November 28,1916 New York Times obituary

San Francisco, CA. Frederick G. Mead, son of the late Robert G. and Harriet N. Mead, Ossing, NY

March 2, 1902 New Yor Times article

Frederick Mead tells court he cannot make the 9 AM appointed trial time as he is going out with Prince Henry.

Frederick G. Meade on East Front Street

A pair of photographs from Plainfield and Vicinity in Pictures with postcard views of similar vintage. The Green Brook was a popular postcard subject and today, examples are eagerly sought by collectors, often exclusively. Every crossing of the brook boasted its own bridge design, no two alike. The postcard view focues on Leland Avenue's rustic bridge. The photograph captures the grounds of Frederick G. Meade on East Front Street. Courtesy of Courier News - Bridgewater

From Plainfield, New Jersey's History and Architecture by John Grady and Dorothe Pollard

Twenty-fifth Anniversary of the Plainfield Garden Club by Lucy Von Boskerck

November 14, 1895 New York Times

New York Times November 14, 1895


In Aid of Muhlenberg Hospital – Good Attendance and Reason for Expecting Financial Success – The Booths.

PLAINFIELD, N. J., Nov. 13 – There was a grand opening of the kirmess at the Columbia Cycle Academy Monday night, and the building was decorated very elaborately.

Not since the charity ball have the society fold here been interested in a like event for such a worthy cause. The kirmess is given for the benefit of Muhlenberg Hospital, and, judging from the attendance at the opening night, the hospital will be greatly bettered financially.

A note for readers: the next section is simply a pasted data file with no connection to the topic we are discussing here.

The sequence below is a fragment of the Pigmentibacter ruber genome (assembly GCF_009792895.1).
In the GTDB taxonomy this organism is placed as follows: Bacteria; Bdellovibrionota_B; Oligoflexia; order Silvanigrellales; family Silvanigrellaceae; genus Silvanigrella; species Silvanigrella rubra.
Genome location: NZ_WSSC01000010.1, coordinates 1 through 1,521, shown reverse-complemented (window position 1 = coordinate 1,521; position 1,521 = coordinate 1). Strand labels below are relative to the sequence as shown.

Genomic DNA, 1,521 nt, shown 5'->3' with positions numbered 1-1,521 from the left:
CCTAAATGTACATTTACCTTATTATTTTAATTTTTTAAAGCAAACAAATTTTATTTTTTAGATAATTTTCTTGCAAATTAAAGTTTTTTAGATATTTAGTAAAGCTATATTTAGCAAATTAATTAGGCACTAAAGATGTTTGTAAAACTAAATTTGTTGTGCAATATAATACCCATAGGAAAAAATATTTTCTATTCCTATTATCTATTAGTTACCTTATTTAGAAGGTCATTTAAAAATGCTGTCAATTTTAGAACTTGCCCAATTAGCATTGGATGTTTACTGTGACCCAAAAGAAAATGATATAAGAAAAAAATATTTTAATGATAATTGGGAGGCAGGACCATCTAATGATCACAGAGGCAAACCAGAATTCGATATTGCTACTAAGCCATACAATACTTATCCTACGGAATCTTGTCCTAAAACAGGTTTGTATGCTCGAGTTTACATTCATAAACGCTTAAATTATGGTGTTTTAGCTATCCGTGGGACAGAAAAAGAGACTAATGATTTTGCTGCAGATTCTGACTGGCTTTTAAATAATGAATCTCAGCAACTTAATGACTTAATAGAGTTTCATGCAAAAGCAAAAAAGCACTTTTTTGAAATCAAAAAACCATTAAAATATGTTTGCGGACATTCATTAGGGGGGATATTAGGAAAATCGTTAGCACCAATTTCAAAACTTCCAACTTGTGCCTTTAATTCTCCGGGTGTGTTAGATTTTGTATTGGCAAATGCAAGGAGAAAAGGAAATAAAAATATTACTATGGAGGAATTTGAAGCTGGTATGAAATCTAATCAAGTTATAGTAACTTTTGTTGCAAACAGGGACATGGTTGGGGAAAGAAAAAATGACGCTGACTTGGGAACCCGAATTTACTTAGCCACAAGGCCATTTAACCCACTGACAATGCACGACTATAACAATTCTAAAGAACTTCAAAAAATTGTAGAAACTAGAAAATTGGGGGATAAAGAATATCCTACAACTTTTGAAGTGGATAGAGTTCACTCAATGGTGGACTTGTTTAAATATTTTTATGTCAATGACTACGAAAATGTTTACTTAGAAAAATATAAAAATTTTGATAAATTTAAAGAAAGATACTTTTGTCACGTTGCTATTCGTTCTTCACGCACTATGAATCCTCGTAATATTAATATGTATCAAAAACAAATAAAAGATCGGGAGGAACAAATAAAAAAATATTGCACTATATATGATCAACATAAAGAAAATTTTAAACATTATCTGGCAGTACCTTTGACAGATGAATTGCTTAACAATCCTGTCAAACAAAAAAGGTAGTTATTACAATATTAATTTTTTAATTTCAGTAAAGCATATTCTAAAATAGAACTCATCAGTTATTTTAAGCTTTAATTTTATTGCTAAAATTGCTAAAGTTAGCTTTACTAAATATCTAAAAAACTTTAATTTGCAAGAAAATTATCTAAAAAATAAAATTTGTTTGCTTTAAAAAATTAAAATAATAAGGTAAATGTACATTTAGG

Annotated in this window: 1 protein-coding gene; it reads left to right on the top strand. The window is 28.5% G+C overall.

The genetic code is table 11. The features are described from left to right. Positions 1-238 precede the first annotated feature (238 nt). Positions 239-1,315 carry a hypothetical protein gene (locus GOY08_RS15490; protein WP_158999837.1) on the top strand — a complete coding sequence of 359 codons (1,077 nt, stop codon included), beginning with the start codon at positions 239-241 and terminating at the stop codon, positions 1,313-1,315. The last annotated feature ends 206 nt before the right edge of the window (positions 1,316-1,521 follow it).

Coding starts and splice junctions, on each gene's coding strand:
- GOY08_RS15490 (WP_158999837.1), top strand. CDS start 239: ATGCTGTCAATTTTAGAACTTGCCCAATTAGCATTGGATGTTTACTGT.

Booths have been very prettily arranged about the academy, making an exceedingly tasty show. The equipment of the booths is as follows:

French Booth – Mrs. Albert Hoffman Atterbury, Mrs. Irving H. Brown, Mrs. Charles B. Corwin, Miss Bessie Ginna, Mrs. George C. Evans, Mrs. Charles J. Fisk, Mrs. Ellis W. Hedges, Miss E. E. Kenyon and Miss Whiton.

Florentine Booth – Mrs. I. N. Van Sickle, Mrs. David E. Titsworth, Mrs. W. M. Stillman, Mrs. John D. Titsworth, Mrs. F. A. Dunham, Miss Louise Clawson, Miss Bessie TItsworth, and Mrs. Lulu Lewis.

Gypsy Booth – Mrs. Joseph W. Reinhart, and Mrs. Howard Fleming.

Venetian Booth – Mrs. Hugh Hastings, Miss Emelie Schipper, Mrs. George A. Chapman, Miss Havbiland, Mrs. Samuel Huntingont, Mrs. Emil Woltman, Mrs. Samuel St. J. McCutchen, Mrs. Conklin, Mrs. C. S. West, Mrs. W. E. Lower, Miss E. R. Cock, Mrs. Frank O. Herring, Miss Huntington, Miss Maud Van Bosckerck, Miss MacCready, Miss Clara D. Finley, Miss Ahrens, Miss Aynne MacCready, Miss Mondanari, Miss Graff, Miss Yerkes, Miss Gertrude Walz, and Miss Pierson.

Japanese Booth – Mrs. Charles Seward Foote, Mrs. George Clay, Mrs. S.P. Simpson, Mrs. L. Finch, Mrs. Constantine P. Ralli, Mrs. William Lewis Brown, Mrs. L. Dennis, Mrs. WIlliam Pelletier, Miss Ellis, Miss Anthony, Miss Dryden, Miss Morgan, Miss Bowen, Miss Lawrence, and Miss Rodman.

Spanish Booth – Mrs. S. A. Cruikshank, Mrs. A. T. Slauson, Mrs. J. F. Wichers, Mrs. T. H. Curtis, Mrs. Marion S. Ackerman, Mrs. T. A. Hazell, Mrs. H. L. Moore, Mrs. D. T. Van Buren, Mrs. E. H. Mosher, Miss Harriott, Miss Louise Patton, Miss Maud Lord, Miss May Kirkner, Miss Louise Van Zandt, Miss Annie Horton, Miss Titsworth, and Miss Meredith.

German Booth – Mrs. Mason W. Tyler, Mrs. Logan Murphy, Mrs. John H. Oarman, Mrs. Charles J. Taggart, Mrs. Benjamin R. Western, Mrs. J. E. Turill, Mrs. Arthur T. Gallup, Mrs. Horsley Barker, Mrs. John Haviland, Mrs. George Wright, Mrs. Amra Hamragan, Mrs. William L. Saunders, Mrs. William Wright, Miss Annie Murphy, Miss Wright, Miss Western, Miss Bartling, Miss Helen Warman, Miss Emma Adams and Miss Ann Thorne.

Stationery Booth – Mrs. John Gray Foster, Mrs. Elliott Barrows, Mrs. A. W. Haviland, Mrs. John D. Miller, Mrs. James R. Joy, and Miss Emily R. Tracy.